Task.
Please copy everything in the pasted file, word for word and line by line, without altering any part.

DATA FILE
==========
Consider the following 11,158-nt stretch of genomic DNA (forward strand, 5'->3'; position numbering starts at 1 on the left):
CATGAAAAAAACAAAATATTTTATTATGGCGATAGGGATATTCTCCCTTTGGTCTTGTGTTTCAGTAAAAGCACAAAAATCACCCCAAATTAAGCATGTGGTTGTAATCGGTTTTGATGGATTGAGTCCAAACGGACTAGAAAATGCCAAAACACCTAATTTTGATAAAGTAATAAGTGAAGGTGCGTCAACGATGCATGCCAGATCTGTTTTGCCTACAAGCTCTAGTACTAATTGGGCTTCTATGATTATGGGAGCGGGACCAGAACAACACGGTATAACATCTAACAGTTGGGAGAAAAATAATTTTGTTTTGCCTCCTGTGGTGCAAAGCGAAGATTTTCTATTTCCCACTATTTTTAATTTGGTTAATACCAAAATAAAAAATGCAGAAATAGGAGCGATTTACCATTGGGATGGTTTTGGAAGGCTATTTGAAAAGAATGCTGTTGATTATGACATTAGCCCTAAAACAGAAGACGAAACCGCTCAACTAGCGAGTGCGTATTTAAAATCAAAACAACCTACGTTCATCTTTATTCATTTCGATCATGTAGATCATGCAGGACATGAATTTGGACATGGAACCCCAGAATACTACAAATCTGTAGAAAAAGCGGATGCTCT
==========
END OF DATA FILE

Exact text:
Consider the following 11,158-nt stretch of genomic DNA (forward strand, 5'->3'; position numbering starts at 1 on the left):
CATGAAAAAAACAAAATATTTTATTATGGCGATAGGGATATTCTCCCTTTGGTCTTGTGTTTCAGTAAAAGCACAAAAATCACCCCAAATTAAGCATGTGGTTGTAATCGGTTTTGATGGATTGAGTCCAAACGGACTAGAAAATGCCAAAACACCTAATTTTGATAAAGTAATAAGTGAAGGTGCGTCAACGATGCATGCCAGATCTGTTTTGCCTACAAGCTCTAGTACTAATTGGGCTTCTATGATTATGGGAGCGGGACCAGAACAACACGGTATAACATCTAACAGTTGGGAGAAAAATAATTTTGTTTTGCCTCCTGTGGTGCAAAGCGAAGATTTTCTATTTCCCACTATTTTTAATTTGGTTAATACCAAAATAAAAAATGCAGAAATAGGAGCGATTTACCATTGGGATGGTTTTGGAAGGCTATTTGAAAAGAATGCTGTTGATTATGACATTAGCCCTAAAACAGAAGACGAAACCGCTCAACTAGCGAGTGCGTATTTAAAATCAAAACAACCTACGTTCATCTTTATTCATTTCGATCATGTAGATCATGCAGGACATGAATTTGGACATGGAACCCCAGAATACTACAAATCTGTAGAAAAAGCGGATGCTCT